• MySQL知识库 :: informix
  • How do I configure an equivalent of the Informix buffer pool in MySQL?

  • Discussion

    Informix Dynamic Server stores dbspaces pages (index and data) that read from the disk in buffer pool. This pool of buffers comprise of largest portion of shared memory. Any data being accessed on disk first has to be loaded into the buffer pool for users to access it, and it is thus the primary focus of database optimization. MySQL has equivalent configurations specified on a per storage engine basis, and these are equally critical to set correctly for maximum database performance.

    InnoDB Buffer Pool

    The InnoDB storage engine has a buffer pool that is similar to the DB2 buffer pool in that it caches requests to indexes and data files on disk. It will pre-allocate its buffer pool immediately upon MySQL startup, and then not use more memory than is allocated. As a result, it behaves as though it has min server memory and max server memory configurations that are identical. This configuration can be set for MySQL as:

      innodb_buffer_pool_size = 512M
    

    If a system is being configured to run solely as a database server using only the InnoDB storage engine, this configuration could be set up to 80% of total system memory for the best effect.

    To examine the performance of a InnoDB buffer pool, execute the SHOW INNODB STATUS statement . Below is an example of what is returned:

    ----------------------
    BUFFER POOL AND MEMORY
    ----------------------
    Total memory allocated 571450402; in additional pool allocated 171904
    Buffer pool size   32000
    Free buffers       29034
    Database pages     2965
    Modified db pages  0
    Pending reads 0
    Pending writes: LRU 0, flush list 0, single page 0
    Pages read 64, created 2901, written 3855
    0.00 reads/s, 39.00 creates/s, 119.07 writes/s
    Buffer pool hit rate 1000 / 1000
    

    Pay special attention to the section that reads Buffer pool hit rate. It's important to get that ratio as close to 100% as possible. For large databases, though, 95%-99% is the best that can be hoped for and might indicate a well tuned system.

    MyISAM Key Buffer

    The MyISAM storage engine uses a key buffer for caching index data from disk. Actual row data is buffered by the operating system file cache. This difference requires another tuning methodology than for the InnoDB buffer pool. Because the operating system is caching row data, some system memory must remain free to cache the row data on disk. Typically, the key buffer will be set to use up to 50% of the main memory of a dedicated database using MyISAM as its storage engine for optimal database performance. It is configured like this:

       key_buffer = 256M
    

    Unlike the InnoDB buffer pool, the MyISAM key buffer will not pre-allocate itself at MySQL startup. Instead, it will only be used as required. So having a high setting for a small database will not do any harm. In this way the key_buffer configuration is similar to setting min server memory to 0, and setting the max server memory configuration to the key_buffer limit. In order to evaluate the performance of the MyISAM key buffer, you may look at the MySQL status like so:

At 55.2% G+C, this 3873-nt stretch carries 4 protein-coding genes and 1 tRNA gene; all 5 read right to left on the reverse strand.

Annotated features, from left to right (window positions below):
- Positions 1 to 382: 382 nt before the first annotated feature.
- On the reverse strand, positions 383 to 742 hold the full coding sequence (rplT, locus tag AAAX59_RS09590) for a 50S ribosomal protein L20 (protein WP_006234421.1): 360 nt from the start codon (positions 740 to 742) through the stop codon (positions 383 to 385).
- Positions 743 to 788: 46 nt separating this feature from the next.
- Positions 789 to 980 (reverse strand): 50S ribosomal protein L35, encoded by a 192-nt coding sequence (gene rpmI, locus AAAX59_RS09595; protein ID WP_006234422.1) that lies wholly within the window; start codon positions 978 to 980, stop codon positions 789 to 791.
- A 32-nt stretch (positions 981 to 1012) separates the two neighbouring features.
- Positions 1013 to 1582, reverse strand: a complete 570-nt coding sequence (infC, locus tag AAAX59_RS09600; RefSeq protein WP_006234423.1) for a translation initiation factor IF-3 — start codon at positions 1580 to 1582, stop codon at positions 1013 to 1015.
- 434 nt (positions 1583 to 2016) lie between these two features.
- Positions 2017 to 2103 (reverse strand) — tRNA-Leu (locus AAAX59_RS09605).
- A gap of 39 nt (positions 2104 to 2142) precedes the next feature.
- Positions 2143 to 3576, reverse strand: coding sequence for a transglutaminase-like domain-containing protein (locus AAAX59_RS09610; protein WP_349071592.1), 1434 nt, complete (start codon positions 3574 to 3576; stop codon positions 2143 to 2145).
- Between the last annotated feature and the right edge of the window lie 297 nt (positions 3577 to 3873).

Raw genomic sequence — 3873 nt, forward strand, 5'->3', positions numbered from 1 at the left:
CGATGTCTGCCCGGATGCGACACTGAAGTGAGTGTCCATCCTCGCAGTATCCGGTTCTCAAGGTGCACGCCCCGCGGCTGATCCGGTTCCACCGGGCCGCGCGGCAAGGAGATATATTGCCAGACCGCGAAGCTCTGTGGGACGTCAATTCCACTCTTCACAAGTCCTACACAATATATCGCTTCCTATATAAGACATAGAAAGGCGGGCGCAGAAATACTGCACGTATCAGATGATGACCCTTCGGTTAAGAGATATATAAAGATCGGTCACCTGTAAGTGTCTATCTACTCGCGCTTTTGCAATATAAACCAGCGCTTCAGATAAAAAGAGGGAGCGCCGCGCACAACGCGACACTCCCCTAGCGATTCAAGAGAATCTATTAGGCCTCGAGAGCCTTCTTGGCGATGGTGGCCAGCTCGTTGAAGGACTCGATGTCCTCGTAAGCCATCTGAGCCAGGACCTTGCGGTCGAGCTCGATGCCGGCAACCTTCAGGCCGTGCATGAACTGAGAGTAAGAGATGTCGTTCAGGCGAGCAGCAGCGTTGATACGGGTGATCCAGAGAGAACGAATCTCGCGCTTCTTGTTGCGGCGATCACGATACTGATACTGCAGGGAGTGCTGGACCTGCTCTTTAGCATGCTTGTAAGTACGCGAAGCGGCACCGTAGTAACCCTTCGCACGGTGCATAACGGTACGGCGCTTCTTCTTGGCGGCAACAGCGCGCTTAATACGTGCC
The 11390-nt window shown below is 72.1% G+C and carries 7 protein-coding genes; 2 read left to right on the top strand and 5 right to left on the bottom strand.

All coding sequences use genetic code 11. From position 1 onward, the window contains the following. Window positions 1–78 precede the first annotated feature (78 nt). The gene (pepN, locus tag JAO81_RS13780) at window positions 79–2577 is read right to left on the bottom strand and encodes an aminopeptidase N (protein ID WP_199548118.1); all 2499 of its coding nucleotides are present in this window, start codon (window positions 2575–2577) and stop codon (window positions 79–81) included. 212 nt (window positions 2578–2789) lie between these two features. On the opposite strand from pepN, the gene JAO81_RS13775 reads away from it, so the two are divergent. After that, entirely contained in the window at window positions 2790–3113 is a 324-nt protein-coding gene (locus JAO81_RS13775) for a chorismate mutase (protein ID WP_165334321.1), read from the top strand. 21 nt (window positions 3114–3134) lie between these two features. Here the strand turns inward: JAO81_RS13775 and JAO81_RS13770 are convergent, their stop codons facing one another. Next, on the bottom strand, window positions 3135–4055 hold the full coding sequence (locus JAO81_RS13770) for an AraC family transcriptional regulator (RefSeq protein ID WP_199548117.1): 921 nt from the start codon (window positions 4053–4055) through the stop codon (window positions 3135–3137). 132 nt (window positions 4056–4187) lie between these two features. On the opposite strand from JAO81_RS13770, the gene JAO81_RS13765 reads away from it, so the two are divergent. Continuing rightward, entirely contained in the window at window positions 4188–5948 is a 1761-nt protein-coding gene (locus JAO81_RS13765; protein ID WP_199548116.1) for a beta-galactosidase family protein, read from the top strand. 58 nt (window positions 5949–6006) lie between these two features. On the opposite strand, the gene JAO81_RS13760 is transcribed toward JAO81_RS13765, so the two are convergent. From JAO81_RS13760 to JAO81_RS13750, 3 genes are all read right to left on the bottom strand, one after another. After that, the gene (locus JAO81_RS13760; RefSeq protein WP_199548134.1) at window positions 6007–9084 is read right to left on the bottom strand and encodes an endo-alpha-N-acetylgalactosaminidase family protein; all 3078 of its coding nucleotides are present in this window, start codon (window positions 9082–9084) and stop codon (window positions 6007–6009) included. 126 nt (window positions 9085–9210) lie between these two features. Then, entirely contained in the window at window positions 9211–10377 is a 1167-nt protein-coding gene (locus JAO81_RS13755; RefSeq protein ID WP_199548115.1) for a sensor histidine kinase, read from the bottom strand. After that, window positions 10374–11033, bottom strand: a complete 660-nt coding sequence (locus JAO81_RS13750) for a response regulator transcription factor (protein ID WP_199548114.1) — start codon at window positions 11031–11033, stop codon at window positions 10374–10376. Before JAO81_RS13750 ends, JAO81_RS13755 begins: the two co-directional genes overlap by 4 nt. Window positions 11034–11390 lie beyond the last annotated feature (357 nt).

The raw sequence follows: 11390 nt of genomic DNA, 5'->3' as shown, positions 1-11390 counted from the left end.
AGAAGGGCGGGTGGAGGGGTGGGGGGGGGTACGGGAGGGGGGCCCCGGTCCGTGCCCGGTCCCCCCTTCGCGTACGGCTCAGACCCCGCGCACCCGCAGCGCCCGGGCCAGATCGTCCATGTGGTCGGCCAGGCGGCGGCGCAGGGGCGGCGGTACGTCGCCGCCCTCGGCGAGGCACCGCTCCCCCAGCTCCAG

SHOW STATUS LIKE 'key%';
    
    +------------------------+---------+
    | Variable_name          | Value   |
    +------------------------+---------+
    | Key_blocks_not_flushed | 0       |
    | Key_blocks_unused      | 229554  |
    | Key_blocks_used        | 6987    |
    | Key_read_requests      | 3011875 |
    | Key_reads              | 6987    |
    | Key_write_requests     | 1071612 |
    | Key_writes             | 1071612 |
    +------------------------+---------+
    

    To determine the cache read miss rate, simply divide the Key_reads by the Key_read_requests, and in this case the cache miss ratio is .23% which suggests a fairly well tuned database.

    Mixed Storage Engines

    In the case where the database application will mix the use of storage engines, both the innodb_buffer_pool_size and key_buffer will have to be configured, but keeping in mind the total system memory, as well as the per process memory limits on the system. With 32-bit systems, the per process limit will usually be 2G memory in which case care must also be taken to not exceed this total memory allocation for the MySQL database process, and one must also factor in other settings like the per connection thread memory buffers sort_buffer_size, read_rnd_buffer_size, read_buffer_size, and join_buffer_size. A typical usage of mixed storage engines might be InnoDB tables used to capture data in a transaction safe way, and then batch copied into MyISAM tables for its FULLTEXT search and RTREE spatial search capabilities, so this kind of set up is not uncommon.